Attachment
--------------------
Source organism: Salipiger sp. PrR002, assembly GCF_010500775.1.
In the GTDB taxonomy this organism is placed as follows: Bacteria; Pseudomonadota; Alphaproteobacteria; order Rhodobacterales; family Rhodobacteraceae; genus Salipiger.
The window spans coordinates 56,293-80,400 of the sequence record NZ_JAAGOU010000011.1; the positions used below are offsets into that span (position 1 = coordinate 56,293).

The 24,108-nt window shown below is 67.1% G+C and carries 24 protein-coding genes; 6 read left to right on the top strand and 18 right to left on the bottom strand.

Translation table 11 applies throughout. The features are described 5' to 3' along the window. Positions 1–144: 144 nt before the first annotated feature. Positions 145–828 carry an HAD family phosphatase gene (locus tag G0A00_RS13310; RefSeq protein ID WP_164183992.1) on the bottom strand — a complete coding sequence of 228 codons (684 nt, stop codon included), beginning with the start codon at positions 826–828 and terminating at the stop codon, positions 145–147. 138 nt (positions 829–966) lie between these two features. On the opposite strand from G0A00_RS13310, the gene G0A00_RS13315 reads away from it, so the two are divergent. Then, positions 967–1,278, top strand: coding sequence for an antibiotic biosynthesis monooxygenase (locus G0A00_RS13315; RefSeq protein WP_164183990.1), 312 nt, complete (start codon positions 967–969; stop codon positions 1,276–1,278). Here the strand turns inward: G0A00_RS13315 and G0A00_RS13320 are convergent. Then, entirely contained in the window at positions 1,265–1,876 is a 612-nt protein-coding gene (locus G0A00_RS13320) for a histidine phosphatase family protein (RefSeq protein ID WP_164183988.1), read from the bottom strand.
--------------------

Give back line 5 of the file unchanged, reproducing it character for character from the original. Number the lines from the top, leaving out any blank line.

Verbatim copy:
Translation table 11 applies throughout. The features are described 5' to 3' along the window. Positions 1–144: 144 nt before the first annotated feature. Positions 145–828 carry an HAD family phosphatase gene (locus tag G0A00_RS13310; RefSeq protein ID WP_164183992.1) on the bottom strand — a complete coding sequence of 228 codons (684 nt, stop codon included), beginning with the start codon at positions 826–828 and terminating at the stop codon, positions 145–147. 138 nt (positions 829–966) lie between these two features. On the opposite strand from G0A00_RS13310, the gene G0A00_RS13315 reads away from it, so the two are divergent. Then, positions 967–1,278, top strand: coding sequence for an antibiotic biosynthesis monooxygenase (locus G0A00_RS13315; RefSeq protein WP_164183990.1), 312 nt, complete (start codon positions 967–969; stop codon positions 1,276–1,278). Here the strand turns inward: G0A00_RS13315 and G0A00_RS13320 are convergent. Then, entirely contained in the window at positions 1,265–1,876 is a 612-nt protein-coding gene (locus G0A00_RS13320) for a histidine phosphatase family protein (RefSeq protein ID WP_164183988.1), read from the bottom strand.